After Loss, Father brings Message of Violence Prevention

Jeremy Richman lost his only child, 6-year-old Avielle, when she was killed along with 19 other children and six educators during the 2012 shooting at Sandy Hook Elementary School.

Richman and his wife, Jennifer Hensel, created the Avielle Foundation to help build compassion and prevent violence through community engagement, neuroscience research and education. Although people often tell Richman they can’t imagine what his family went through, he doesn’t want them to look the other way.
“We want people to imagine it,” said Richman, a neuroscientist and CEO of the Avielle Foundation. “We want people to put their feet in somebody else’s shoes for a short time, as horrific as it might be, because that’s the only way to motivate us to actually roll up our sleeves, put our boots on the ground and do something to create the change that we need to create in the world.”

Richman will address ways of preventing violence and fostering compassion during the annual Leeuwenhoek Lecture sponsored by Cure Violence Oct. 29. “Brains, Biology and Violence” takes place from 7 to 8:30 p.m. in the Fine Arts Building, 10th floor Curtiss Hall,410 S. Michigan Ave. The event is free but reservations are required.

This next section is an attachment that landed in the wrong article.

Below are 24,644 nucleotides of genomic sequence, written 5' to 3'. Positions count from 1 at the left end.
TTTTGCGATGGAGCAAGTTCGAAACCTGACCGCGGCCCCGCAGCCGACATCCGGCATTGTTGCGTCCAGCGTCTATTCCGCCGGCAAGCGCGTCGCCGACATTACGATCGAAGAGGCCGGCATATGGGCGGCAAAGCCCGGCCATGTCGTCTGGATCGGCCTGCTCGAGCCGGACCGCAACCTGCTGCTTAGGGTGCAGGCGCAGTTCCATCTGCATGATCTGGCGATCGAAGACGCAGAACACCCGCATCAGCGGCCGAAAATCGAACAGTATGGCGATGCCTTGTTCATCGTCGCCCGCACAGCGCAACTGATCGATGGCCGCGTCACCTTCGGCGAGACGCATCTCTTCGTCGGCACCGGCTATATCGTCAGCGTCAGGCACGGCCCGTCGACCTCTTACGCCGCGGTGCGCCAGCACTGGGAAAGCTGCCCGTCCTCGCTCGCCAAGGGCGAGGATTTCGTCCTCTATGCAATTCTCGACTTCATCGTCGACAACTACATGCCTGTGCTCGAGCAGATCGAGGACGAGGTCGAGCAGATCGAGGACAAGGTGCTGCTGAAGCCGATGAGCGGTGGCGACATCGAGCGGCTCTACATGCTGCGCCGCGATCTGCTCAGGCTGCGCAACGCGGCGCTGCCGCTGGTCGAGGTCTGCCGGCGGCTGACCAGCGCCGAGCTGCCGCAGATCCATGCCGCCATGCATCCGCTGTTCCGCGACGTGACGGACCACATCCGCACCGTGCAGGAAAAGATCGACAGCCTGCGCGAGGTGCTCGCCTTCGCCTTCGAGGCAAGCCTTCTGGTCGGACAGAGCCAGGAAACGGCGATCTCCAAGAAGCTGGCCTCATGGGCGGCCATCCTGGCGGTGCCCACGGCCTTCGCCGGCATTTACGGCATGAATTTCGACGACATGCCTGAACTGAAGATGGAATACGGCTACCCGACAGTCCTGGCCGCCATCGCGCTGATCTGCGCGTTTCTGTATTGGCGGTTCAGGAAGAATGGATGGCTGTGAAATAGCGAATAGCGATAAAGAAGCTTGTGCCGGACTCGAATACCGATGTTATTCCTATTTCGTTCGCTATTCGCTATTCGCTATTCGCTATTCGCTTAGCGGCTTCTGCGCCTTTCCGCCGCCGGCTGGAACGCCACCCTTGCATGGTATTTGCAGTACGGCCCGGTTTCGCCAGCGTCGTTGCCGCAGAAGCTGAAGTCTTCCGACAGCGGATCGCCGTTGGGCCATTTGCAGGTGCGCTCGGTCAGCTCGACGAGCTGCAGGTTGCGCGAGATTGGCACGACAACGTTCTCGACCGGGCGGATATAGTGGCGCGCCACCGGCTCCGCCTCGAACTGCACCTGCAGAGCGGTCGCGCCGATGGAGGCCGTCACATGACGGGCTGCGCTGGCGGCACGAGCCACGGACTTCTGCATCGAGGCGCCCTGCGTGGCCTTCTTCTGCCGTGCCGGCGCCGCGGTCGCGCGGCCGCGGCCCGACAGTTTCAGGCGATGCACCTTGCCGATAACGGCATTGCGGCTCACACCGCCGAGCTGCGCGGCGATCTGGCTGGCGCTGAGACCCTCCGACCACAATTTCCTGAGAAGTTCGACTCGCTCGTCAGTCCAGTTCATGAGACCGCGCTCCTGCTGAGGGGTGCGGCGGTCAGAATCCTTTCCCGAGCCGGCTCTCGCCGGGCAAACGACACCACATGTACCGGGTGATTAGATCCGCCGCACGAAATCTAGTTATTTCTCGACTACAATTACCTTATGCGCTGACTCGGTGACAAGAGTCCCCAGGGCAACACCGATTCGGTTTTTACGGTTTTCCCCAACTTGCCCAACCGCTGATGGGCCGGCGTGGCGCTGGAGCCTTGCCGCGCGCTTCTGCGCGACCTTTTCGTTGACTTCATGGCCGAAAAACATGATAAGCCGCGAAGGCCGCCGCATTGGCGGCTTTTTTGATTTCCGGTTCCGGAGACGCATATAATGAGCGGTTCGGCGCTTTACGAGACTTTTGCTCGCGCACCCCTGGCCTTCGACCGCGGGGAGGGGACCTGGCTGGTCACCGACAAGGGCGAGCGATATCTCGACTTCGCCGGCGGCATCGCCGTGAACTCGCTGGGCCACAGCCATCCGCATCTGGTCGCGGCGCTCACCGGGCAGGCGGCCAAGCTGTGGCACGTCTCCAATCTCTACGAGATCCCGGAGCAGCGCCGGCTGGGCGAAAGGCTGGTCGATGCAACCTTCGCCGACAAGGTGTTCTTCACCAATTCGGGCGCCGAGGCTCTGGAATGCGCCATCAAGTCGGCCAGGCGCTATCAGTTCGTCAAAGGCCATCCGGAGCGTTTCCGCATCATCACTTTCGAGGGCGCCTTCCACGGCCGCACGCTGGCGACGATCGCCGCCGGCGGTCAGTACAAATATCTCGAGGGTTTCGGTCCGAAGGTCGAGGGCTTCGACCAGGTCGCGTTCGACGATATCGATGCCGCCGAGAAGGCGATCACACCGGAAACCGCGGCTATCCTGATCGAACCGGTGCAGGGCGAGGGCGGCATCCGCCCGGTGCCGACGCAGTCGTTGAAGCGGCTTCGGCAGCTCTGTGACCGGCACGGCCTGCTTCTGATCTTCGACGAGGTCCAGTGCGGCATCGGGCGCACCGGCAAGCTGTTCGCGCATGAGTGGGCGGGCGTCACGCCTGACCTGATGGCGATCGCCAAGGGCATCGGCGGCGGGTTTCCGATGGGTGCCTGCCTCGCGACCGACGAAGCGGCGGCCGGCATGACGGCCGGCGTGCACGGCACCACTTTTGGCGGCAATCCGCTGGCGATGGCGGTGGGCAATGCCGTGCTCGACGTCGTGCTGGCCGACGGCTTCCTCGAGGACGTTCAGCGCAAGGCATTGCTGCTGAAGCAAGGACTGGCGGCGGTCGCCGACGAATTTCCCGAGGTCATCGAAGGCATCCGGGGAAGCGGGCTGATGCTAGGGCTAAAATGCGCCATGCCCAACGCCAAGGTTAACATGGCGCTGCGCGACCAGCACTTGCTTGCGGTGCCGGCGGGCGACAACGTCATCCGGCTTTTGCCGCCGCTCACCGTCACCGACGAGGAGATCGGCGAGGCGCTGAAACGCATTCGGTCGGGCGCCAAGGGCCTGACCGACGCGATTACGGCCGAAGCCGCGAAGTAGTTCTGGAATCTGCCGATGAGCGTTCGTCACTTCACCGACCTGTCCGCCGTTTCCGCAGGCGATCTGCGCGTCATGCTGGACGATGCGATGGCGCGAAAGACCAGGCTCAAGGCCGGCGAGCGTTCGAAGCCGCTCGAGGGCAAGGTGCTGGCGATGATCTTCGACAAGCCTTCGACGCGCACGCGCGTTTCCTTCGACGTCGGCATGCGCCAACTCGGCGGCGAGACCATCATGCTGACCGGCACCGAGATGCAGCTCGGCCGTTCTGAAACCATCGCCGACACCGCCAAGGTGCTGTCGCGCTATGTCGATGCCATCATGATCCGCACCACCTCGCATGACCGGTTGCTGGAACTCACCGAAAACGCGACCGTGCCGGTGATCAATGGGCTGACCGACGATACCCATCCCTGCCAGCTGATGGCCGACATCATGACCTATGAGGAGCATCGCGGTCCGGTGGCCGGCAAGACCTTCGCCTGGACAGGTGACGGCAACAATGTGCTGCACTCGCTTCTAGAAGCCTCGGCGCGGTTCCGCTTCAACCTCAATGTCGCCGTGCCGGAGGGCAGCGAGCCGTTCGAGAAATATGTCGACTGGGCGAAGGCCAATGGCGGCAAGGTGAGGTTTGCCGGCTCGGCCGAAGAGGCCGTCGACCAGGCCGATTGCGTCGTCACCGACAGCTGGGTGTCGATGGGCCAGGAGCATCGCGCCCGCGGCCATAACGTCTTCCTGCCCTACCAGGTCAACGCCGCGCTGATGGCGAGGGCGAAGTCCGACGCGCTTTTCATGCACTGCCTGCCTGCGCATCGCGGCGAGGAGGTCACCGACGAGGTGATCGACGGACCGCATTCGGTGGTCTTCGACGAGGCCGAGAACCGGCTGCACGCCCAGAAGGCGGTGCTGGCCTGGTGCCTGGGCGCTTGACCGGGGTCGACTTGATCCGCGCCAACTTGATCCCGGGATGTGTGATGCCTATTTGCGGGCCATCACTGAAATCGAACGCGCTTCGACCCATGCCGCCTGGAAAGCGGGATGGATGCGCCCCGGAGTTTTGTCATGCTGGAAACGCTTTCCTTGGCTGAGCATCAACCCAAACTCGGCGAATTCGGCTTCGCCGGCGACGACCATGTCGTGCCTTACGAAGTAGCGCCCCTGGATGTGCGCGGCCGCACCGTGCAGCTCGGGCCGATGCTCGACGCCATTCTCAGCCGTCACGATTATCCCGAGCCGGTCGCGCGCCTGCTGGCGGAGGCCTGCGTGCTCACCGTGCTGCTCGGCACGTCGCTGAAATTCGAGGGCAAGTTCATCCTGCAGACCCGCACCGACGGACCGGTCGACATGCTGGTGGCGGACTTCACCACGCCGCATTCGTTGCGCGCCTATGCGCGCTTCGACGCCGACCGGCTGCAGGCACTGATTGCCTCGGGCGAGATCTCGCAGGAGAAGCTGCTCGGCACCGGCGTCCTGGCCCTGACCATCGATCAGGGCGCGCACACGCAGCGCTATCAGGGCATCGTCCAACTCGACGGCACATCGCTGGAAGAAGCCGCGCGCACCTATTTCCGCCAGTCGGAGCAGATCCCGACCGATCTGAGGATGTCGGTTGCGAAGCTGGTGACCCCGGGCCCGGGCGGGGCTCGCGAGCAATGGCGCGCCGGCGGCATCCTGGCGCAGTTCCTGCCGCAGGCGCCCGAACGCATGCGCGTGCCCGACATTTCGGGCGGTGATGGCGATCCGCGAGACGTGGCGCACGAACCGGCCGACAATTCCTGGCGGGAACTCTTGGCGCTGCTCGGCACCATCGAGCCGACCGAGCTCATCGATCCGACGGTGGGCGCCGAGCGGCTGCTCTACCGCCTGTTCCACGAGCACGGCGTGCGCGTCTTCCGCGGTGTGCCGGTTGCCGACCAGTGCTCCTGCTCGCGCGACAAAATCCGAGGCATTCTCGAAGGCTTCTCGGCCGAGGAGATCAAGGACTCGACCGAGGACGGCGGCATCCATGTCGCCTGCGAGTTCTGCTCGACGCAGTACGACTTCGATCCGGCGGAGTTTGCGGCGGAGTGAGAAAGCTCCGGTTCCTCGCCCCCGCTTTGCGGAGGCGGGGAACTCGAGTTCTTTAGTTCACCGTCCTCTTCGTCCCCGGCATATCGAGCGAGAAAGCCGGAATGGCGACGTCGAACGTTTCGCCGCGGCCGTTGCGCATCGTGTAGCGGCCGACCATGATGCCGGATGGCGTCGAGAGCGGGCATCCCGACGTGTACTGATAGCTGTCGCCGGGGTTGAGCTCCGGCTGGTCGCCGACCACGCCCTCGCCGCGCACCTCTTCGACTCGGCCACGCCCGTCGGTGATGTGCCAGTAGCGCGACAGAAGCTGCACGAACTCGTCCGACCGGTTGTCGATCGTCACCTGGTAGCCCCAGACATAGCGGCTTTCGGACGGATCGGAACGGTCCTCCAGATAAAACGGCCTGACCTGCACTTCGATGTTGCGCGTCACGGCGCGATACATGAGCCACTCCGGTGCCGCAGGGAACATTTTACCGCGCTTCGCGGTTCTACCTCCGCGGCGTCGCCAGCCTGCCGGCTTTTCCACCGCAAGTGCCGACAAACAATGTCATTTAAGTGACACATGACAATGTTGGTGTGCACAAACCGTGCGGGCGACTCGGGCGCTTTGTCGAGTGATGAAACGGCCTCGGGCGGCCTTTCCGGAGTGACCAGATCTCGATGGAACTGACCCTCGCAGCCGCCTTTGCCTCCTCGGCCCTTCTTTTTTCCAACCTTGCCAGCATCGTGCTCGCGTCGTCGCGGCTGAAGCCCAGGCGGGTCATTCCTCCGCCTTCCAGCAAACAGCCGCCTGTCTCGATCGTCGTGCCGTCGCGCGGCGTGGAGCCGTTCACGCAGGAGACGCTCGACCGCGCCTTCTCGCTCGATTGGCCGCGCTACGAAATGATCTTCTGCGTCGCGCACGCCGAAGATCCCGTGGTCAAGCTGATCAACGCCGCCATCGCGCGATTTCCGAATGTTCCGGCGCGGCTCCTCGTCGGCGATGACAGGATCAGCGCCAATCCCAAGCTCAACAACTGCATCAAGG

Charles Ransford, Cure Violence director of science and policy for Cure Violence, will speak on the effectiveness of a public health approach to violence prevention.  Richman will discuss methods of bridging biochemical sciences and behavioral sciences.

“What I’m going to talk about is the fact that we can create a model or a paradigm, if you will, of violence and compassion,” Richman said. “We do already know a lot of the risk factors that lead people to engage in violent acts and the protective factors that build compassion and prevent violence, and we need to encourage people to help foster that knowledge because we think that knowledge isn’t just power, it’s empowering.”

Richman explained that treating violence like a contagious disease can help us understand how to interrupt it before it spreads like an infection. He hopes to convey that the brain is another organ that can be healthy or unhealthy. Richman believes that brain health is just as important as environmental factors and remains optimistic for positive change.

“You can change things, and it’s in your power to advocate for yourself or for your loved ones,” Richman said. “No matter what genetic hand you’ve been dealt that you have no control over, and no matter what life-situation environment that you’ve been born into or grown into, there’s always hope to change that and to improve it.”

This post has been reprinted with permission from UIC News.